Spotlight on a User - Humberto Barbosa
Humberto Barbosa, from the University of Alagoas Maceió in Brazil, talks about the pros and cons of European satellites and the benefits of their application in Brazil's semi-arid region.
Humberto is a coordinator of the Laboratory for Analysis and Satellite Image Processing (LAPIS) and a researcher in the area of climate and ecosystem services. He uses remote sensing and environmental monitoring tools, supporting government departments with satellite information.
After gaining a degree in Atmospheric Sciences, a Masters in Remote Sensing from the National Institute for Space Research (INPE) and a PhD in Soil, Water and Environmental Sciences at the University of Arizona, he started working with Meteosat and other European satellite data.
For the last few years he has been looking at how satellite data can be fully utilised to aid in the provision of information on the potential impacts of weather and climate in Brazil.
Humberto explains: "Over the last decades, the use of European satellites in Brazil has achieved remarkable advances in monitoring, and prediction of weather and climate, providing valuable information for decision-making to improve water and food security. Nevertheless, there exists a significant gap between information availability and the actual uptake by stakeholders.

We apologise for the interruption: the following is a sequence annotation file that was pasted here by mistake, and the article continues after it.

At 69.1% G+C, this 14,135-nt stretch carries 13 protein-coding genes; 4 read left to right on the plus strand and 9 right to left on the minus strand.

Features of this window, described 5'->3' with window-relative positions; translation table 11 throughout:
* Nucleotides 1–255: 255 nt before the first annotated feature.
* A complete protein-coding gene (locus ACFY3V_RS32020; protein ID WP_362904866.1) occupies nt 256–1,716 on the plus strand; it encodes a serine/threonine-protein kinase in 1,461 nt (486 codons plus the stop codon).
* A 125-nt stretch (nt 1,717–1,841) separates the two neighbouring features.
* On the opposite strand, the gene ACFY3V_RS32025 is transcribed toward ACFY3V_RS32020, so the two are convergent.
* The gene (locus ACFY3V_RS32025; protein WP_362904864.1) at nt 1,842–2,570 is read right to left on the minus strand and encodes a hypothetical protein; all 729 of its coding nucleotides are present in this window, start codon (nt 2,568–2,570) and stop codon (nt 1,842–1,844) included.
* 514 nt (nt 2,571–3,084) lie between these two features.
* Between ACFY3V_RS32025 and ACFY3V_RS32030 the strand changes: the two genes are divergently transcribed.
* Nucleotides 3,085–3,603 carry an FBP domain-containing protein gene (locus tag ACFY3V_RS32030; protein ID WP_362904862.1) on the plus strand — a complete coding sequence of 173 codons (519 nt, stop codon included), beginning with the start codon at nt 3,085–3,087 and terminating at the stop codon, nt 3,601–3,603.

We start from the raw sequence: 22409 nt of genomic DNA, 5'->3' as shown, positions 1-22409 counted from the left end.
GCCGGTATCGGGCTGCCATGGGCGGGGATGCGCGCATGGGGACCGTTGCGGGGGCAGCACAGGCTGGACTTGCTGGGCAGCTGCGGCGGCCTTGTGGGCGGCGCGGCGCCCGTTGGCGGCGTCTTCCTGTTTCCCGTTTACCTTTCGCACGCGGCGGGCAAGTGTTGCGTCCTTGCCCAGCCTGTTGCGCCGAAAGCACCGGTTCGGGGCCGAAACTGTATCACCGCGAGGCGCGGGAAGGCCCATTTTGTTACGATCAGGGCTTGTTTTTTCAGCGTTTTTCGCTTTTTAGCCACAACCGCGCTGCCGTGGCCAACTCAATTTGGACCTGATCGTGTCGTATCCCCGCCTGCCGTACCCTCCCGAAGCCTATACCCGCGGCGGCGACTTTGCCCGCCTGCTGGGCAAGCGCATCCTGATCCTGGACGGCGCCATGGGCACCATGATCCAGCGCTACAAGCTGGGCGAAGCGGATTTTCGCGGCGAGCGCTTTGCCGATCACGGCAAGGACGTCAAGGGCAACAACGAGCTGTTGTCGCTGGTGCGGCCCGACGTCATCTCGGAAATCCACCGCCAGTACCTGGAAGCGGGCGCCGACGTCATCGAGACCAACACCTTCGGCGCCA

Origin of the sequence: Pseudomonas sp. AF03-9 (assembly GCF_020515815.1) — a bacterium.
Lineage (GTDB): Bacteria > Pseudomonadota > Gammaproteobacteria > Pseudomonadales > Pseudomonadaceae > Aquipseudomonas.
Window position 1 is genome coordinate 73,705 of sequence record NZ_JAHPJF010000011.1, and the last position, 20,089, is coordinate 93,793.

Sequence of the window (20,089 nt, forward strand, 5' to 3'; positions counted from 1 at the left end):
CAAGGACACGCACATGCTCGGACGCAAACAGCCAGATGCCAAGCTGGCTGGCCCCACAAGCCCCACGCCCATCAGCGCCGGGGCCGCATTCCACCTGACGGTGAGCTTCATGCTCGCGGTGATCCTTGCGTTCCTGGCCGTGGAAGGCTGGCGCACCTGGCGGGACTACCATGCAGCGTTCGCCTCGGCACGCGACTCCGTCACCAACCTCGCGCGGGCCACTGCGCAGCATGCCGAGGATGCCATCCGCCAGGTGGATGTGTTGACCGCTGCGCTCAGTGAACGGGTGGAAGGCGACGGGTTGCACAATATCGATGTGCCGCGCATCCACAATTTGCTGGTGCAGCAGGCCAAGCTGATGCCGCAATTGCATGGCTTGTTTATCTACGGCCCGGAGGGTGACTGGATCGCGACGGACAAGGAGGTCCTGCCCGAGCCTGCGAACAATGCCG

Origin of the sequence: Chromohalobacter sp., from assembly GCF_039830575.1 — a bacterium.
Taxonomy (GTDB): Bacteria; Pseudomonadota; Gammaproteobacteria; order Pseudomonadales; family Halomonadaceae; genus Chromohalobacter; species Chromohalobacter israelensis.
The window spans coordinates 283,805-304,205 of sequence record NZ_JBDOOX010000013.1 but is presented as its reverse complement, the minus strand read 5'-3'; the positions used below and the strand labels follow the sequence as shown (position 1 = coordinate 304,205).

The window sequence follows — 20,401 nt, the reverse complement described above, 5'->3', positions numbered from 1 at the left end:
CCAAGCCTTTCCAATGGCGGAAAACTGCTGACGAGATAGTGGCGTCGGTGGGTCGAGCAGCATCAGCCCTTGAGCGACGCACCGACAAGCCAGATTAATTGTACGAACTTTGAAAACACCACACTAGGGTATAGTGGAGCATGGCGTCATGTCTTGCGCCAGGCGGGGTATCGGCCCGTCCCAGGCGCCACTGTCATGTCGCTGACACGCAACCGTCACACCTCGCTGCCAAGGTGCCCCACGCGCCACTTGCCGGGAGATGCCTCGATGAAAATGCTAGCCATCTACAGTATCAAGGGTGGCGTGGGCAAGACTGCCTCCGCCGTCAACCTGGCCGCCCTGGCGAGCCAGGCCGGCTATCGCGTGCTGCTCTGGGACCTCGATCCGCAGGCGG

"This has led to an abundance of publicly available data and information on the potential impact of weather and climate, but a lack of expert knowledge from the user side has limited the use of this information to effectively increase resilience to extreme events and to include these hydro-climatic services in proactive management strategies. This gap needs to be addressed in order for vulnerable communities to benefit from the foresight provided by remote sensing and climate science.
"To bridge this gap the concept of hydro-climate services in the northeast region of Brazil has been introduced as a response to these two basic facts:
- Everyone is impacted by weather and climate.
- Needs-based climate services are extremely effective in helping communities, businesses, organisations and governments to manage the risks and take advantage of the opportunities associated with the climate."
This work is explored further in Humberto's presentation Successes and lessons from the use of European satellites in Brazil and in the paper Evaluation of the Performance of SM2RAIN-Derived Rainfall Products over Brazil.
Some examples of the applications of the satellite data in Brazil can be found in these case studies by Humberto.